Although he had not sought the office and was not old enough to serve, Botetourt County voters twice elected Breckinridge to represent them part-time as one of the western county's representatives in the Virginia House of Delegates in late 1780. Though without documentary support, some claim fellow delegates twice refused Breckinridge his seat because of his age, but his constituents reelected him each time, and he was seated the third time. His legislative colleagues included Patrick Henry, Benjamin Harrison, John Tyler, John Taylor of Caroline, George Nicholas, Daniel Boone, and Benjamin Logan.
Prevented by British soldiers from meeting at Williamsburg, the House convened May 7, 1781, in Richmond, but failed to achieve a quorum. Because of British General Charles Cornwallis' May 10 advance on that city, the legislators adjourned to Charlottesville on May 24. Breckinridge arrived in Charlottesville on May 28; a quorum was present to conduct legislative business through June 3. The next morning, Jack Jouett rode into the city, warning the legislators that 250 light cavalrymen under Banastre Tarleton were approaching. Legislators quickly adjourned to Staunton and fled for their horses. Days later, they completed the session's business there. Breckinridge stayed at his mother's house between sessions, rejoining the legislature in Richmond in November 1781. Much of the session consisted of adopting resolutions of thanks for individuals who had made that city safe by defeating Cornwallis at Yorktown.
Financial difficulties prevented Breckinridge's return to college. He did not seek reelection in 1782; instead, he spent a year earning money by surveying, and was reelected to the House of Delegates in 1783, joining his legislative colleagues in May. He also joined the Constitutional Society of Virginia; fellow society members included future U.S. presidents James Madison and James Monroe. The House adjourned June 28, 1783, and Breckinridge returned to William and Mary, studying through the end of the year, excepting the legislative session in November and December. With the war over, he urged that no economic or political penalties be imposed on former Loyalists. In contrast to his later political views, he desired a stronger central government than provided for in the Articles of Confederation; he argued that the national government could not survive unless it could tax its citizens, a power it did not have under the Articles.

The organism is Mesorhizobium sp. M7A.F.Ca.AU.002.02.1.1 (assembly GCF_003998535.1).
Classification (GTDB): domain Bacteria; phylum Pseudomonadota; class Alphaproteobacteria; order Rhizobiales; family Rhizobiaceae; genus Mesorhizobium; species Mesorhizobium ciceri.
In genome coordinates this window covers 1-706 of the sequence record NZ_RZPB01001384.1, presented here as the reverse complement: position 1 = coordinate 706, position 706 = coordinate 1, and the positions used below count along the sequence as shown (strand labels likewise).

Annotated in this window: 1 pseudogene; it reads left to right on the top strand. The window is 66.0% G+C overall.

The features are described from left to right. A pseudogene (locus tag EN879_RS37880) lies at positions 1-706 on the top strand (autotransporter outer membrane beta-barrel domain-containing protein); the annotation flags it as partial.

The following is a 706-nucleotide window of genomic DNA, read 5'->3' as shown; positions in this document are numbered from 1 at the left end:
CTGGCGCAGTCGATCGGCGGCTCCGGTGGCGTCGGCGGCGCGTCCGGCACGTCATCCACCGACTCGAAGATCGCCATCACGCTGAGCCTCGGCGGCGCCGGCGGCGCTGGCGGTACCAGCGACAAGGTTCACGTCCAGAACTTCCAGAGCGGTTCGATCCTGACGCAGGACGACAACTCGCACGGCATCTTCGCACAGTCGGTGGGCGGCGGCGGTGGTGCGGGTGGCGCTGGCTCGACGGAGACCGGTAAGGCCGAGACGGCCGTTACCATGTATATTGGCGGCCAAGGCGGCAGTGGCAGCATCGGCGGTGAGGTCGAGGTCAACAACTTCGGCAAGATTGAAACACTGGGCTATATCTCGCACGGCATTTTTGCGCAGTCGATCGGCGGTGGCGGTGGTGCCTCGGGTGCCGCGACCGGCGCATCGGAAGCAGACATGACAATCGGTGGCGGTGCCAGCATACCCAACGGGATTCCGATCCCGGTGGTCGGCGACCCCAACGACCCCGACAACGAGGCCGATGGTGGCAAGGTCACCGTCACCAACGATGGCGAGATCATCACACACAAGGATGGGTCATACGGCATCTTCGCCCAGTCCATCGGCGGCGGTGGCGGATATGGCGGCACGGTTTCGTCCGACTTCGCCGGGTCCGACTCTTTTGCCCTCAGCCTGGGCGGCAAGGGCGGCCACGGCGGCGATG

Financial problems caused Breckinridge to leave William and Mary after the spring semester in 1784. Because of his studies earlier in the year, he had no time to campaign for reelection to the House of Delegates, so he asked his brother Joseph and his cousin John Preston to campaign on his behalf. Initially, his prospects seemed favorable, but he was beaten by future Virginia Congressman George Hancock. After the defeat, voters from Montgomery County – where Breckinridge had previously been a surveyor – chose him to represent them in the House. As a Virginia legislator, Breckinridge served on the prestigious committees on Propositions and Grievances, Courts of Justice, Religion, and Investigation of the Land Offices. His fellow committee members included Henry Tazewell, Carter Henry Harrison, Edward Carrington, Spencer Roane, John Marshall, Richard Bland Lee, and Wilson Cary Nicholas. Inspired by his legislative service, he spent the summer between legislative sessions studying to become a lawyer. The legislative session focused on domestic issues like whether Virginia should establish a tax to benefit religion in the state. Breckinridge was not associated with any denomination, and his writings indicate that he was opposed to such a tax. Instead, he and James Madison secured approval of a religious liberty bill first proposed by Thomas Jefferson over five years earlier. The legislature rose on January 7, 1785, and Breckinridge was admitted to the bar later that year, beginning practice in Charlottesville.